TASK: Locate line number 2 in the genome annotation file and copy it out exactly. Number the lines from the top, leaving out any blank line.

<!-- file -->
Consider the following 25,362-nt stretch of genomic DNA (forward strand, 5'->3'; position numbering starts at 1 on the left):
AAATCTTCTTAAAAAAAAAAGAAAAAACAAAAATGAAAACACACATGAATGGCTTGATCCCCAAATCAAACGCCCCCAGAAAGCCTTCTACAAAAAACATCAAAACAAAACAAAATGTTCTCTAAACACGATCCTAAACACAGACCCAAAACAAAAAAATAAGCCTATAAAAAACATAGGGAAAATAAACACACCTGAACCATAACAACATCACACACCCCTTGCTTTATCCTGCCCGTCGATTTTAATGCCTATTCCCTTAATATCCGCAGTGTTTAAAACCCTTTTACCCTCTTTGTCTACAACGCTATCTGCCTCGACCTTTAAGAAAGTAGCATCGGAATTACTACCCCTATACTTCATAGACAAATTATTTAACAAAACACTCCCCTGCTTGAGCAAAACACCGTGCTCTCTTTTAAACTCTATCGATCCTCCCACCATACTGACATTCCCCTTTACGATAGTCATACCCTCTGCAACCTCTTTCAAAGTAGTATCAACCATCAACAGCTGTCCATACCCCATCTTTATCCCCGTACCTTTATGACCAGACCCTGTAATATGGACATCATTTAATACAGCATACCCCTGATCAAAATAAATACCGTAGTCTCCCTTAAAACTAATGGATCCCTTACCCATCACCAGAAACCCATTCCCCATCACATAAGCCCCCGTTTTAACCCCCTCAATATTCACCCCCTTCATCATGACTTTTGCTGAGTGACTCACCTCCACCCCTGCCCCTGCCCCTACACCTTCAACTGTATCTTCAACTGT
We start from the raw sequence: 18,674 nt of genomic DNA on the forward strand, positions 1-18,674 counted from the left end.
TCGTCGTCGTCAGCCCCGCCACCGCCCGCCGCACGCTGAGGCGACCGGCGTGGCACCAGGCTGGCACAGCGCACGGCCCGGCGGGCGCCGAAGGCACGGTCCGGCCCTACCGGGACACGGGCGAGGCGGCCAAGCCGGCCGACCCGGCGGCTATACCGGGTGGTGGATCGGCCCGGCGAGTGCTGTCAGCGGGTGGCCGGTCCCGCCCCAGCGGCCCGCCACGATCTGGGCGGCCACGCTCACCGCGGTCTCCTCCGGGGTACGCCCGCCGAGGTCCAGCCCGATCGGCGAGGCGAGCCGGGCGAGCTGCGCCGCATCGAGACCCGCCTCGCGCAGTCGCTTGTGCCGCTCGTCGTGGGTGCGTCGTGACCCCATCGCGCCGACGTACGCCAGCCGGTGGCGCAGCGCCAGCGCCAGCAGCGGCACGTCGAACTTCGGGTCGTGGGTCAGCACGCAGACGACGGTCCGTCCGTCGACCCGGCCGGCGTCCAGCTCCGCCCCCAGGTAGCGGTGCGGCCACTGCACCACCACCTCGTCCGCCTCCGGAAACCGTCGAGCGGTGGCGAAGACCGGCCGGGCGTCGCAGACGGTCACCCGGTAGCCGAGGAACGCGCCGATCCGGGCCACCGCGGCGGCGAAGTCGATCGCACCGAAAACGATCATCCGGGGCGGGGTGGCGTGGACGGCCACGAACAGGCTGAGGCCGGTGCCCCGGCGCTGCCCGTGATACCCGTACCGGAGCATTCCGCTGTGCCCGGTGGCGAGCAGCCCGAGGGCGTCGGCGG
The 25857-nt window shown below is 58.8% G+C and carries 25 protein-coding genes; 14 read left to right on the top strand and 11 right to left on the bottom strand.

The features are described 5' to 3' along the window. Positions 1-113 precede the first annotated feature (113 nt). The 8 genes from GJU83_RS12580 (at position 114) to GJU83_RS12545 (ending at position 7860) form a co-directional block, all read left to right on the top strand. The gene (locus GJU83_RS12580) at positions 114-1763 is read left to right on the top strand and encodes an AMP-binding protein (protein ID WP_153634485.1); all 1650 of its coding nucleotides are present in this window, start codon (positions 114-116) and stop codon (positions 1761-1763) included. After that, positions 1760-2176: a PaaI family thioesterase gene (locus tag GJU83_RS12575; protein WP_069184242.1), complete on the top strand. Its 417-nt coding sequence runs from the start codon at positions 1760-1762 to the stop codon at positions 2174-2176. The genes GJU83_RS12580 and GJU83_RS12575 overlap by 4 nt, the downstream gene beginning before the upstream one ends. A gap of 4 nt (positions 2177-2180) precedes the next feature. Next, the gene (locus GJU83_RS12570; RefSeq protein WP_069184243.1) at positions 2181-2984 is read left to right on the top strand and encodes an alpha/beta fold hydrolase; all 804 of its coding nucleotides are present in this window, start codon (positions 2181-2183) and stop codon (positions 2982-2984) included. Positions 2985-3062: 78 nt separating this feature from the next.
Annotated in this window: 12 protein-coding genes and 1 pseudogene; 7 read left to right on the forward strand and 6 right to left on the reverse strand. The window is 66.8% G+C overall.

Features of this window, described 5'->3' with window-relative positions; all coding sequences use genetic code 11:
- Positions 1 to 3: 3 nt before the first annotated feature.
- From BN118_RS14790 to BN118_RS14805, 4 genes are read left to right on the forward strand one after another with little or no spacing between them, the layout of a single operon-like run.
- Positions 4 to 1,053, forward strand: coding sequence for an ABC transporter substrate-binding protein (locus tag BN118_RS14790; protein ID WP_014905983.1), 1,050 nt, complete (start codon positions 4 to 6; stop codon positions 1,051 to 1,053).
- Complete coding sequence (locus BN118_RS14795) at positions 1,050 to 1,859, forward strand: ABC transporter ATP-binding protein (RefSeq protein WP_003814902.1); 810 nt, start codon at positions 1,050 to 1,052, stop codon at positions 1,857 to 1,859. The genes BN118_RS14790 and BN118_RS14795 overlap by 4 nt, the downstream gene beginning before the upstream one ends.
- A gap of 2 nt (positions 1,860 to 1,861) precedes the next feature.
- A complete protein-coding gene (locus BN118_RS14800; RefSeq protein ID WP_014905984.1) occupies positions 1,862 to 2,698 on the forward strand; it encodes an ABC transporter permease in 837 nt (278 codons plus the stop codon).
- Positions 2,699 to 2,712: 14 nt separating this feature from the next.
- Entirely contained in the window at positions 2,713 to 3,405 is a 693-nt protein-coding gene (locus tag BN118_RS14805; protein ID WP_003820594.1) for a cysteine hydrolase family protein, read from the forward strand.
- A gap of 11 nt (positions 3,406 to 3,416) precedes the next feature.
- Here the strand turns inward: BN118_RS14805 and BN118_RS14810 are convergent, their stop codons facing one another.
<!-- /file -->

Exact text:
AAATCTTCTTAAAAAAAAAAGAAAAAACAAAAATGAAAACACACATGAATGGCTTGATCCCCAAATCAAACGCCCCCAGAAAGCCTTCTACAAAAAACATCAAAACAAAACAAAATGTTCTCTAAACACGATCCTAAACACAGACCCAAAACAAAAAAATAAGCCTATAAAAAACATAGGGAAAATAAACACACCTGAACCATAACAACATCACACACCCCTTGCTTTATCCTGCCCGTCGATTTTAATGCCTATTCCCTTAATATCCGCAGTGTTTAAAACCCTTTTACCCTCTTTGTCTACAACGCTATCTGCCTCGACCTTTAAGAAAGTAGCATCGGAATTACTACCCCTATACTTCATAGACAAATTATTTAACAAAACACTCCCCTGCTTGAGCAAAACACCGTGCTCTCTTTTAAACTCTATCGATCCTCCCACCATACTGACATTCCCCTTTACGATAGTCATACCCTCTGCAACCTCTTTCAAAGTAGTATCAACCATCAACAGCTGTCCATACCCCATCTTTATCCCCGTACCTTTATGACCAGACCCTGTAATATGGACATCATTTAATACAGCATACCCCTGATCAAAATAAATACCGTAGTCTCCCTTAAAACTAATGGATCCCTTACCCATCACCAGAAACCCATTCCCCATCACATAAGCCCCCGTTTTAACCCCCTCAATATTCACCCCCTTCATCATGACTTTTGCTGAGTGACTCACCTCCACCCCTGCCCCTGCCCCTACACCTTCAACTGTATCTTCAACTGT